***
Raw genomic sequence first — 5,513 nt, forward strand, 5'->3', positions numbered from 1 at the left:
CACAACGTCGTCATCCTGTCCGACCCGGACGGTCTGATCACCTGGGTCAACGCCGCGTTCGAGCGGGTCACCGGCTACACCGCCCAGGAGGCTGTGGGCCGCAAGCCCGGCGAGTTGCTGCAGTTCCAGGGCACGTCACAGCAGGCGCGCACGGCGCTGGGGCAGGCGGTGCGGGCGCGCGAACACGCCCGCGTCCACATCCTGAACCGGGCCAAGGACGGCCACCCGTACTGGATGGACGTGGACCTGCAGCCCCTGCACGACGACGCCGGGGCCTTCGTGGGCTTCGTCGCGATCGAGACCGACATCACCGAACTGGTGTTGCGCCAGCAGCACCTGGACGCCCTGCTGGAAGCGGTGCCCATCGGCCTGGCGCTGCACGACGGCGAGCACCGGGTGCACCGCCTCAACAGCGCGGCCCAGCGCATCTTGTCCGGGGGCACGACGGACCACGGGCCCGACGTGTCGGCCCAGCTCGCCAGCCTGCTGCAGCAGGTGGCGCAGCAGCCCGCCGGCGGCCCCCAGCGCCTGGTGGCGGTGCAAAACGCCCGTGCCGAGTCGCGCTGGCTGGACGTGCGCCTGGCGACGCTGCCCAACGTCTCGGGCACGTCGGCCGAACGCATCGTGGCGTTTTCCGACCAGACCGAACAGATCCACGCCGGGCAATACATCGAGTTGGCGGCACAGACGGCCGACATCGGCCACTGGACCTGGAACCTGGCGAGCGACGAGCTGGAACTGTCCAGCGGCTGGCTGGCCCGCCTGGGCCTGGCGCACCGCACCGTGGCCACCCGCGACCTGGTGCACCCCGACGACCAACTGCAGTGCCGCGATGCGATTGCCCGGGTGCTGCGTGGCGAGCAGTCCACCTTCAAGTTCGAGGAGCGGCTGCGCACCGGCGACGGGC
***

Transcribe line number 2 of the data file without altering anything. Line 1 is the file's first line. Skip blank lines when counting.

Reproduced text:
CACAACGTCGTCATCCTGTCCGACCCGGACGGTCTGATCACCTGGGTCAACGCCGCGTTCGAGCGGGTCACCGGCTACACCGCCCAGGAGGCTGTGGGCCGCAAGCCCGGCGAGTTGCTGCAGTTCCAGGGCACGTCACAGCAGGCGCGCACGGCGCTGGGGCAGGCGGTGCGGGCGCGCGAACACGCCCGCGTCCACATCCTGAACCGGGCCAAGGACGGCCACCCGTACTGGATGGACGTGGACCTGCAGCCCCTGCACGACGACGCCGGGGCCTTCGTGGGCTTCGTCGCGATCGAGACCGACATCACCGAACTGGTGTTGCGCCAGCAGCACCTGGACGCCCTGCTGGAAGCGGTGCCCATCGGCCTGGCGCTGCACGACGGCGAGCACCGGGTGCACCGCCTCAACAGCGCGGCCCAGCGCATCTTGTCCGGGGGCACGACGGACCACGGGCCCGACGTGTCGGCCCAGCTCGCCAGCCTGCTGCAGCAGGTGGCGCAGCAGCCCGCCGGCGGCCCCCAGCGCCTGGTGGCGGTGCAAAACGCCCGTGCCGAGTCGCGCTGGCTGGACGTGCGCCTGGCGACGCTGCCCAACGTCTCGGGCACGTCGGCCGAACGCATCGTGGCGTTTTCCGACCAGACCGAACAGATCCACGCCGGGCAATACATCGAGTTGGCGGCACAGACGGCCGACATCGGCCACTGGACCTGGAACCTGGCGAGCGACGAGCTGGAACTGTCCAGCGGCTGGCTGGCCCGCCTGGGCCTGGCGCACCGCACCGTGGCCACCCGCGACCTGGTGCACCCCGACGACCAACTGCAGTGCCGCGATGCGATTGCCCGGGTGCTGCGTGGCGAGCAGTCCACCTTCAAGTTCGAGGAGCGGCTGCGCACCGGCGACGGGC